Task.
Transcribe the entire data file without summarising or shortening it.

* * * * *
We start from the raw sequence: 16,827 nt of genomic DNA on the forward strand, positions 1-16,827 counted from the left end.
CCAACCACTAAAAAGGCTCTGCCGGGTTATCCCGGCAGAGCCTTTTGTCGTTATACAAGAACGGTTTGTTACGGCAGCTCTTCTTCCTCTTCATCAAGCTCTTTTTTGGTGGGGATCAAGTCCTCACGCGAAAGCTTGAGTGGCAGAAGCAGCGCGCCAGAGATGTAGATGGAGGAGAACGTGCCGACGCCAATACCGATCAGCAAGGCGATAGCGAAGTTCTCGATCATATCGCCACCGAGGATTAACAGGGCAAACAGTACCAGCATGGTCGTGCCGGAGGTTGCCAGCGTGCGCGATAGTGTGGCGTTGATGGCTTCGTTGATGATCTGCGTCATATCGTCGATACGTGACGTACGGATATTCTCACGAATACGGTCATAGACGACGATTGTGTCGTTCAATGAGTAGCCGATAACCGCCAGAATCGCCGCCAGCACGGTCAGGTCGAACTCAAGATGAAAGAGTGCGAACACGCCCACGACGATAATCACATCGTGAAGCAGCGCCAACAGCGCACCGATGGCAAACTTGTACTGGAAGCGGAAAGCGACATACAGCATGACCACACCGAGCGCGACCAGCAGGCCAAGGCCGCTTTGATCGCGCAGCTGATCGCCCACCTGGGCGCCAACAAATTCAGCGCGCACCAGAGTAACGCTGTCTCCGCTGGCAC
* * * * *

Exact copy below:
We start from the raw sequence: 16,827 nt of genomic DNA on the forward strand, positions 1-16,827 counted from the left end.
CCAACCACTAAAAAGGCTCTGCCGGGTTATCCCGGCAGAGCCTTTTGTCGTTATACAAGAACGGTTTGTTACGGCAGCTCTTCTTCCTCTTCATCAAGCTCTTTTTTGGTGGGGATCAAGTCCTCACGCGAAAGCTTGAGTGGCAGAAGCAGCGCGCCAGAGATGTAGATGGAGGAGAACGTGCCGACGCCAATACCGATCAGCAAGGCGATAGCGAAGTTCTCGATCATATCGCCACCGAGGATTAACAGGGCAAACAGTACCAGCATGGTCGTGCCGGAGGTTGCCAGCGTGCGCGATAGTGTGGCGTTGATGGCTTCGTTGATGATCTGCGTCATATCGTCGATACGTGACGTACGGATATTCTCACGAATACGGTCATAGACGACGATTGTGTCGTTCAATGAGTAGCCGATAACCGCCAGAATCGCCGCCAGCACGGTCAGGTCGAACTCAAGATGAAAGAGTGCGAACACGCCCACGACGATAATCACATCGTGAAGCAGCGCCAACAGCGCACCGATGGCAAACTTGTACTGGAAGCGGAAAGCGACATACAGCATGACCACACCGAGCGCGACCAGCAGGCCAAGGCCGCTTTGATCGCGCAGCTGATCGCCCACCTGGGCGCCAACAAATTCAGCGCGCACCAGAGTAACGCTGTCTCCGCTGGCAC